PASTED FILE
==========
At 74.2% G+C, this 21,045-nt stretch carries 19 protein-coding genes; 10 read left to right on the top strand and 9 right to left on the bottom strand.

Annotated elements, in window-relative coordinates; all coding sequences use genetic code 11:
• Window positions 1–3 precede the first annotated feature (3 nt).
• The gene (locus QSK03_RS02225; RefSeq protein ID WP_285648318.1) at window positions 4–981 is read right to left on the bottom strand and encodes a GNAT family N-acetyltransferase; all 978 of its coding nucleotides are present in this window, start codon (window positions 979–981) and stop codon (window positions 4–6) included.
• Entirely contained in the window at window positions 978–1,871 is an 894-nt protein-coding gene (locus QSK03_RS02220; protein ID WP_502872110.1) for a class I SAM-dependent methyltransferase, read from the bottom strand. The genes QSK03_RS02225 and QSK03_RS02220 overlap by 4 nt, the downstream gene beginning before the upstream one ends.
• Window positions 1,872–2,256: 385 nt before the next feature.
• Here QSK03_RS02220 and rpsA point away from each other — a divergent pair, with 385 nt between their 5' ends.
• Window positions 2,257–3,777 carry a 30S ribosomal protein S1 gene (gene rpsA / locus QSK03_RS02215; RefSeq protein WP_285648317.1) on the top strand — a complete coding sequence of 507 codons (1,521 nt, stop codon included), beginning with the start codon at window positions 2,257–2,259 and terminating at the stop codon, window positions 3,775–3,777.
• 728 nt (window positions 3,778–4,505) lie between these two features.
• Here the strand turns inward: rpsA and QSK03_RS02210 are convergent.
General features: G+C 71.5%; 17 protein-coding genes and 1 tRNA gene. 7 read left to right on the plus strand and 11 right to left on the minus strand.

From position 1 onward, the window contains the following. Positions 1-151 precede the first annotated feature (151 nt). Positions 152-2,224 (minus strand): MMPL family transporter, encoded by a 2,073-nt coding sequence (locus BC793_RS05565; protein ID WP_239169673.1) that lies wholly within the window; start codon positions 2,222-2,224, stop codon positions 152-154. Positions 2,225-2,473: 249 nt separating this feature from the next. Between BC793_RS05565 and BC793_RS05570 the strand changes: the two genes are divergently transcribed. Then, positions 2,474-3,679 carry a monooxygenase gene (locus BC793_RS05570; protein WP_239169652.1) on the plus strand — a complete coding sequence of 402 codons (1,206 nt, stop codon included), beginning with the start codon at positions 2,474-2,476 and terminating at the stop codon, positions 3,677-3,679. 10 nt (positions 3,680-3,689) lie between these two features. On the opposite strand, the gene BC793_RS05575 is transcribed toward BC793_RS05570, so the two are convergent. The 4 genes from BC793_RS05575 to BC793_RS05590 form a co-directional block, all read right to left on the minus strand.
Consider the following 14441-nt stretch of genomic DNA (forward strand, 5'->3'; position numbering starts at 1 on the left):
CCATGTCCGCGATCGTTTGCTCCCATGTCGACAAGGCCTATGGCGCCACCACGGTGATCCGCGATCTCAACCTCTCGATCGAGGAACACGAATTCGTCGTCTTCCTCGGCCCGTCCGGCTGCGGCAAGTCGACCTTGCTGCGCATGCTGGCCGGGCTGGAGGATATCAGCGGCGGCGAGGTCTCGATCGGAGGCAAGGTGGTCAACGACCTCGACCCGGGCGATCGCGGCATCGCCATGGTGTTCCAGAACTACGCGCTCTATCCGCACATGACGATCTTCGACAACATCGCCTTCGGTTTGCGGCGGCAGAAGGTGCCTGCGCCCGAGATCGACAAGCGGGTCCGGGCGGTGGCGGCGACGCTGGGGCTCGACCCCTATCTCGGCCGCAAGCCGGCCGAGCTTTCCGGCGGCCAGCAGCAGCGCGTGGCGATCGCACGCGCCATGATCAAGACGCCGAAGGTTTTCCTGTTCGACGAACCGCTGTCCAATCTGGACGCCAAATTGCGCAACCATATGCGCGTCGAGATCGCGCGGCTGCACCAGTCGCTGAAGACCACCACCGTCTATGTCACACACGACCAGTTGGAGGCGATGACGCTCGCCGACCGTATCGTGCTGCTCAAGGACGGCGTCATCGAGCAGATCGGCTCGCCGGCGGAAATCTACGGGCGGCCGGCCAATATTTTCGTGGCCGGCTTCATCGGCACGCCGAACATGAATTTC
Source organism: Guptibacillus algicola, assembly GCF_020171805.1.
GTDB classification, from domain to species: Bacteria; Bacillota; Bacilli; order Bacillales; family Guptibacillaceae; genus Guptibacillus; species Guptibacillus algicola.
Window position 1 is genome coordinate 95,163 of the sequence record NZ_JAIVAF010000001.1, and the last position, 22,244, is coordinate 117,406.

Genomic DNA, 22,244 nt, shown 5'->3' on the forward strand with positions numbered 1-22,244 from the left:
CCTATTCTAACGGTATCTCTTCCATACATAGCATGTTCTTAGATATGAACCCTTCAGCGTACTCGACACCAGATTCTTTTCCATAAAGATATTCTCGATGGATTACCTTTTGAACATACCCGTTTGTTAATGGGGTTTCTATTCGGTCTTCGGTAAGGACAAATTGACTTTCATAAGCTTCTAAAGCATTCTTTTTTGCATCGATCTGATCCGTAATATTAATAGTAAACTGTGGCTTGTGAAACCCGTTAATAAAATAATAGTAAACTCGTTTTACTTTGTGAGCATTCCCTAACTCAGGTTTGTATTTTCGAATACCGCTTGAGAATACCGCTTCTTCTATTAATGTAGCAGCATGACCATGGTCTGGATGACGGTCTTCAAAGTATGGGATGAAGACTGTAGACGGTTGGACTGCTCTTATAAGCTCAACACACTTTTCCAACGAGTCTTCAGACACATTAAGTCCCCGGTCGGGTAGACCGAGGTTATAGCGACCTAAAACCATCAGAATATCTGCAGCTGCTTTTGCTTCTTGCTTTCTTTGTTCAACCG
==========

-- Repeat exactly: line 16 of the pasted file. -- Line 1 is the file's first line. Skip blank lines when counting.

GTDB classification, from domain to species: Bacteria; Bacillota; Bacilli; order Bacillales; family Guptibacillaceae; genus Guptibacillus; species Guptibacillus algicola.